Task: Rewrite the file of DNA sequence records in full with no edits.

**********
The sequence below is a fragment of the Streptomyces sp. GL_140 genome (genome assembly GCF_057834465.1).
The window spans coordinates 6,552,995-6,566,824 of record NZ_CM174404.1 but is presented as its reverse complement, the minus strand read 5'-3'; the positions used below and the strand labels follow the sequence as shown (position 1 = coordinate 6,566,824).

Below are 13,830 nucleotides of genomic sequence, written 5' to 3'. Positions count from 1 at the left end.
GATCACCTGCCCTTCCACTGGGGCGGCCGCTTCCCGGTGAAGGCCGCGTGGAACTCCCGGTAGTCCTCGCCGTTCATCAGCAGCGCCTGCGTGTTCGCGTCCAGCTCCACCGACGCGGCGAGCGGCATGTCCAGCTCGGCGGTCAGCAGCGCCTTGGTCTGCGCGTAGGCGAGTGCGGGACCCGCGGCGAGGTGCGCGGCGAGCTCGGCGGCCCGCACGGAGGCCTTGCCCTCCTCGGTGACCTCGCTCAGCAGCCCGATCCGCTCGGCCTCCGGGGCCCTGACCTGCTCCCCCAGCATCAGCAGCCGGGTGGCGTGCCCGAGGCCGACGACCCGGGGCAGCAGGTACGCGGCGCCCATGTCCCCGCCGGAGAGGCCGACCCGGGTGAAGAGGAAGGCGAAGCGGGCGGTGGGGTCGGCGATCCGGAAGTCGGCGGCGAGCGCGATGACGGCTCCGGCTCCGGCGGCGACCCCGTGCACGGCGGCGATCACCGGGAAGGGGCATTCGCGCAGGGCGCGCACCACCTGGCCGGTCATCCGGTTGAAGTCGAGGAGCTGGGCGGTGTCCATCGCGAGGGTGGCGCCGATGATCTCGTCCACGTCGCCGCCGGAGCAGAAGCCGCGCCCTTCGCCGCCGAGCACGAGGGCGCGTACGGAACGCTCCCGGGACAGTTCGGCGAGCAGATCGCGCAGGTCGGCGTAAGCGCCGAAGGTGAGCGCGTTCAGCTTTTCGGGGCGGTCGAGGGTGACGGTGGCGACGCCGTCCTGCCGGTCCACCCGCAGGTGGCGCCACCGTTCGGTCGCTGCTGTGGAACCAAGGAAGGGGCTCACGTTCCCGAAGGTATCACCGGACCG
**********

The sequence below is a fragment of the Streptomyces sp. GL_140 genome (genome assembly GCF_057834465.1).
The window spans coordinates 6,552,995-6,566,824 of record NZ_CM174404.1 but is presented as its reverse complement, the minus strand read 5'-3'; the positions used below and the strand labels follow the sequence as shown (position 1 = coordinate 6,566,824).

Below are 13,830 nucleotides of genomic sequence, written 5' to 3'. Positions count from 1 at the left end.
GATCACCTGCCCTTCCACTGGGGCGGCCGCTTCCCGGTGAAGGCCGCGTGGAACTCCCGGTAGTCCTCGCCGTTCATCAGCAGCGCCTGCGTGTTCGCGTCCAGCTCCACCGACGCGGCGAGCGGCATGTCCAGCTCGGCGGTCAGCAGCGCCTTGGTCTGCGCGTAGGCGAGTGCGGGACCCGCGGCGAGGTGCGCGGCGAGCTCGGCGGCCCGCACGGAGGCCTTGCCCTCCTCGGTGACCTCGCTCAGCAGCCCGATCCGCTCGGCCTCCGGGGCCCTGACCTGCTCCCCCAGCATCAGCAGCCGGGTGGCGTGCCCGAGGCCGACGACCCGGGGCAGCAGGTACGCGGCGCCCATGTCCCCGCCGGAGAGGCCGACCCGGGTGAAGAGGAAGGCGAAGCGGGCGGTGGGGTCGGCGATCCGGAAGTCGGCGGCGAGCGCGATGACGGCTCCGGCTCCGGCGGCGACCCCGTGCACGGCGGCGATCACCGGGAAGGGGCATTCGCGCAGGGCGCGCACCACCTGGCCGGTCATCCGGTTGAAGTCGAGGAGCTGGGCGGTGTCCATCGCGAGGGTGGCGCCGATGATCTCGTCCACGTCGCCGCCGGAGCAGAAGCCGCGCCCTTCGCCGCCGAGCACGAGGGCGCGTACGGAACGCTCCCGGGACAGTTCGGCGAGCAGATCGCGCAGGTCGGCGTAAGCGCCGAAGGTGAGCGCGTTCAGCTTTTCGGGGCGGTCGAGGGTGACGGTGGCGACGCCGTCCTGCCGGTCCACCCGCAGGTGGCGCCACCGTTCGGTCGCTGCTGTGGAACCAAGGAAGGGGCTCACGTTCCCGAAGGTATCACCGGACCG